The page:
Statement: Possible White House Action on Public Charge a Significant Concern

The Administration is considering new rules which will allow the federal government to deny people seeking to enter the U.S. legally or who are extending their legal status, if they have received or are deemed likely to use in the future a broad set of public benefits. This “public charge” is a sharp departure from current practice and would impact a wide range of circumstances, including children, who are often U.S. citizens and their family.

Many Christian groups, including society supporters from the Evangelical, Pentecostal, Mainline Christian, and Roman Catholic communities are engaged in questions of immigration and share our view that such a change would only worsen the moral climate around immigration.

Solutions that help return the United States to fair and just immigrations practices are needed. The Public Charge is not one of those solutions.

We have a particular concern that pregnant women, new mothers, and young children could be adversely affected. Fearing a negative immigration consequence, pregnant women may forgo health care and nutrition programs critical to a healthy pregnancy. And, hard working families could be afraid to seek health care and food assistance for their children, making it harder for them to grow and develop and ultimately thrive in school. In particular we want to make sure that Medicaid, SNAP, WIC, and CHIP are kept off this list of programs considered in this public charge determination, as they have been under the current policy that goes back decades.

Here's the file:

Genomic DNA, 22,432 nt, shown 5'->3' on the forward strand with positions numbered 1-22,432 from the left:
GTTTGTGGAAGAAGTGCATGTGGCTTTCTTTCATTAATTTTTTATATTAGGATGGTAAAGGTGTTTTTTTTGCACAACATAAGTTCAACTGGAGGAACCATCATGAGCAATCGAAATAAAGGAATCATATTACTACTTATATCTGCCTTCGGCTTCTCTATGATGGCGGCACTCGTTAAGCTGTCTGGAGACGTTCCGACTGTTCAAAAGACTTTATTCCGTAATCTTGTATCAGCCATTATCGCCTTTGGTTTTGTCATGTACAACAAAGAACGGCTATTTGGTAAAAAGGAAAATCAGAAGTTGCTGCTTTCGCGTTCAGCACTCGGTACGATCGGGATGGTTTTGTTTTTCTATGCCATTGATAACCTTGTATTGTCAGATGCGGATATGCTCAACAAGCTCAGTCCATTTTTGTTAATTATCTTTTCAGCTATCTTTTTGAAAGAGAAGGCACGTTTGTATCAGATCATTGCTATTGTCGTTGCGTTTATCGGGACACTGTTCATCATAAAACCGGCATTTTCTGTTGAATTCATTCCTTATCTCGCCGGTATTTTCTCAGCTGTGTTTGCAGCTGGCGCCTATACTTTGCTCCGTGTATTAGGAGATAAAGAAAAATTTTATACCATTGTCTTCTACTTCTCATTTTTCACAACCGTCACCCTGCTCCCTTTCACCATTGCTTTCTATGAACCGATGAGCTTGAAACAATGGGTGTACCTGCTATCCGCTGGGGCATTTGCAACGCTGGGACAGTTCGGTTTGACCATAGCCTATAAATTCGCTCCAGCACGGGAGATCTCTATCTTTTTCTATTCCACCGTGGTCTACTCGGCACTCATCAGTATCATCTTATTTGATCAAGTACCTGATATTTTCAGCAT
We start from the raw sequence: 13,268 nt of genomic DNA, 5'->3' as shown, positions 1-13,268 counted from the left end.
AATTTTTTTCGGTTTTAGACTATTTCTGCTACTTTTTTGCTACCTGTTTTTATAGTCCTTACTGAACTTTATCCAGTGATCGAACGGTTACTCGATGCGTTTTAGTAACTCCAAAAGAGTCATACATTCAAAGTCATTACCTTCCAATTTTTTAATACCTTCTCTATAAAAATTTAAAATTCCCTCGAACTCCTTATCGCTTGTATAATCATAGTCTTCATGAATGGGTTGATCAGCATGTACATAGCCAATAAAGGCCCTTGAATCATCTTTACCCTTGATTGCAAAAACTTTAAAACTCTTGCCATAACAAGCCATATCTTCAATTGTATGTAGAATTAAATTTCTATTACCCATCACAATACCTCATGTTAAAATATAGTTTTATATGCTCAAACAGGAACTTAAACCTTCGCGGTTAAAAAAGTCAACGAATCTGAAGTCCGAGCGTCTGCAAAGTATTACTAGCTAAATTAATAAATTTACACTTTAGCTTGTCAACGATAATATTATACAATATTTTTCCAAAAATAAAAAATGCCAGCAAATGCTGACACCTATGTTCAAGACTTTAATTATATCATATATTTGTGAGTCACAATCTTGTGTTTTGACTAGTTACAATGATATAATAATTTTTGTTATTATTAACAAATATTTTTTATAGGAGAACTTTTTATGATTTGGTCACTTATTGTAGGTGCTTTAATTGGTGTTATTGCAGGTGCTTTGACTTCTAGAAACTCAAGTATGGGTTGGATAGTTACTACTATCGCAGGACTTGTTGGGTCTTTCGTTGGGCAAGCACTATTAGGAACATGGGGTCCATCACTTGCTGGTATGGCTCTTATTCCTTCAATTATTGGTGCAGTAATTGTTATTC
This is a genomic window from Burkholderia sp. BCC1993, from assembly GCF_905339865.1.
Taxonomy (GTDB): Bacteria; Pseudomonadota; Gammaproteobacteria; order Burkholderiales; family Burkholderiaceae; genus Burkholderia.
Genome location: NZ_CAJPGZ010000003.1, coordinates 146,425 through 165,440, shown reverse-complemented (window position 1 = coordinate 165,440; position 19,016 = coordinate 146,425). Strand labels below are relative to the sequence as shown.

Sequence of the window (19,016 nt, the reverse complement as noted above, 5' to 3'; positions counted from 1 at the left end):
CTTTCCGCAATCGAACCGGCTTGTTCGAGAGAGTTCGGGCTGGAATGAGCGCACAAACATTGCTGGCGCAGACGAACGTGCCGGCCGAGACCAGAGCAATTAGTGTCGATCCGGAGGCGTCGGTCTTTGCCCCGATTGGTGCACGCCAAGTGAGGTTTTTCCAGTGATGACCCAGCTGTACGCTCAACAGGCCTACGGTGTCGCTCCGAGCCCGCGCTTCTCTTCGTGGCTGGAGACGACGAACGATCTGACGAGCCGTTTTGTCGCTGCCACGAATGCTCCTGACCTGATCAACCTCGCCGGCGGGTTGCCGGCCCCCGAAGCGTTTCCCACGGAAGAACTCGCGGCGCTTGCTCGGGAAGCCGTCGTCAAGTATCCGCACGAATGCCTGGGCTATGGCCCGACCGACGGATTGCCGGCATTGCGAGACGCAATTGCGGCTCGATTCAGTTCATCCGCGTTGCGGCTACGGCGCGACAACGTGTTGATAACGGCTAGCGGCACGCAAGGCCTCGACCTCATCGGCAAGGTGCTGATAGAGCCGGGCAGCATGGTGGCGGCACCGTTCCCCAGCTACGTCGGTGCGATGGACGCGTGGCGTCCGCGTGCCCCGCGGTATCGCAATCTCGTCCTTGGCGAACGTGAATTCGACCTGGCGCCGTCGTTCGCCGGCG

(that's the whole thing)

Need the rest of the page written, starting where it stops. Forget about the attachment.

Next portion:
These programs provide critical health and nutrition support for children and hard-working families.

We are concerned that in too many local communities probing into use of benefits will create a deadening effect on those who need to go to the doctor for the well being of the unborn child and young children.

The public charge is a bad policy idea and should be taken off the table as a tool to help restore a more just immigration system. The administration should set this rule aside.

(photo flickr creative commons Mathieu Thouvenin)

 

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